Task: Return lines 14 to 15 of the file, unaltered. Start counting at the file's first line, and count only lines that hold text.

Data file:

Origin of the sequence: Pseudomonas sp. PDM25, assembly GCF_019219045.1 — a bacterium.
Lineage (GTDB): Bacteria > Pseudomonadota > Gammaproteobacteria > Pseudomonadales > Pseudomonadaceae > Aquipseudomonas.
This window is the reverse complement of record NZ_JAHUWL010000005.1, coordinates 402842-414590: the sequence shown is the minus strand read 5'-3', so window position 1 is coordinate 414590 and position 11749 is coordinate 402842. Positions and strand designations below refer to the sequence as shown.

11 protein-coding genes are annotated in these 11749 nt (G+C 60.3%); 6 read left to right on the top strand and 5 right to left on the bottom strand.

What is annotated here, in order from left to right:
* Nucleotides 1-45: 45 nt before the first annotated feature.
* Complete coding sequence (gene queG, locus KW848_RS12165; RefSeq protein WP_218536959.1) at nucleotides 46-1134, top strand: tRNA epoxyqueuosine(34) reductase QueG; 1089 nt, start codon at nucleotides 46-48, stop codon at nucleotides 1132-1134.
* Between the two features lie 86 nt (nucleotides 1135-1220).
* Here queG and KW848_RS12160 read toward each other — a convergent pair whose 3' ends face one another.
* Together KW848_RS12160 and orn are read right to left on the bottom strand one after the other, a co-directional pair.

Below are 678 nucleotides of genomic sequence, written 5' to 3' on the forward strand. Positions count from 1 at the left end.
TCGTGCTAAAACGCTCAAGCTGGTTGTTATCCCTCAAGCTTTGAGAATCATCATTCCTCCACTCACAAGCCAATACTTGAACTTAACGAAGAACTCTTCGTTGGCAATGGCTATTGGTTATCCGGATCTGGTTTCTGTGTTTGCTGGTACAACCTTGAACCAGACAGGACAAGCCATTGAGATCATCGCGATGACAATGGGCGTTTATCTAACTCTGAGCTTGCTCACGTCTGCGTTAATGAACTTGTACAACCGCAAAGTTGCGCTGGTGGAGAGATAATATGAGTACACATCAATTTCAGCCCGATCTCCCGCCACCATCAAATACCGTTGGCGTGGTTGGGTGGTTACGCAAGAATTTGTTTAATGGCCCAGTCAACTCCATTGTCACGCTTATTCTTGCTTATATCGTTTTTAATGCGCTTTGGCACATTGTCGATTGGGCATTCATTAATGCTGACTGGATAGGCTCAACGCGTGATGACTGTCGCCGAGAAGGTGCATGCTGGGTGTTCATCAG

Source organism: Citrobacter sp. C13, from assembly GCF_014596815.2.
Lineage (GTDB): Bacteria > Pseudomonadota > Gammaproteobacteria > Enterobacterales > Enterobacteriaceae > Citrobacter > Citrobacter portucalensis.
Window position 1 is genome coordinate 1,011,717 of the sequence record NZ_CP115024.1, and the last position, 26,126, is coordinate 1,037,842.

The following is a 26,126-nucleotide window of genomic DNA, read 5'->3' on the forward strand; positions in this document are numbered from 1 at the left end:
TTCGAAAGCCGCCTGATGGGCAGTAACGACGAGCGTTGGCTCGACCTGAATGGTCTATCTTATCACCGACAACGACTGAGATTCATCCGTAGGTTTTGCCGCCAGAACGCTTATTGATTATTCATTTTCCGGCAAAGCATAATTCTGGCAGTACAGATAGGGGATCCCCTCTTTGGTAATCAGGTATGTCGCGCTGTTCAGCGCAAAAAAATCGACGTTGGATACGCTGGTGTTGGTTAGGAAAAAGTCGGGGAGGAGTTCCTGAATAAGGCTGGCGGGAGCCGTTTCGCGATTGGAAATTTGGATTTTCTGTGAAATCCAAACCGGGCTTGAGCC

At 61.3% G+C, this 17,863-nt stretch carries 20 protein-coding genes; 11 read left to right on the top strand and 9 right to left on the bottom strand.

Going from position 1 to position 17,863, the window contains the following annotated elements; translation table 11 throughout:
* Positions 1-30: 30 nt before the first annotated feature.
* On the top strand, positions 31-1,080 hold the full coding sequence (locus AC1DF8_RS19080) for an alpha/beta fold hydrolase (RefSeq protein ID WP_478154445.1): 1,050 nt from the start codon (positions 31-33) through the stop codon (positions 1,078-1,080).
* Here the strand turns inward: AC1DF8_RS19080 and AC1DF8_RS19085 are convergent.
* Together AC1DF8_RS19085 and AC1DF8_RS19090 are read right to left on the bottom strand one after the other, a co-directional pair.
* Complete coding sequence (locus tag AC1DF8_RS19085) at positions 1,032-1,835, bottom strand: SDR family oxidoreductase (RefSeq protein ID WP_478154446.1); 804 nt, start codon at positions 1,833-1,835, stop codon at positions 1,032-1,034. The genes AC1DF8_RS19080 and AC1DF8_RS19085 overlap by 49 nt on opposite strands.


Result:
Lineage (GTDB): Bacteria > Pseudomonadota > Gammaproteobacteria > Enterobacterales > Enterobacteriaceae > Citrobacter > Citrobacter portucalensis.
Window position 1 is genome coordinate 1,011,717 of the sequence record NZ_CP115024.1, and the last position, 26,126, is coordinate 1,037,842.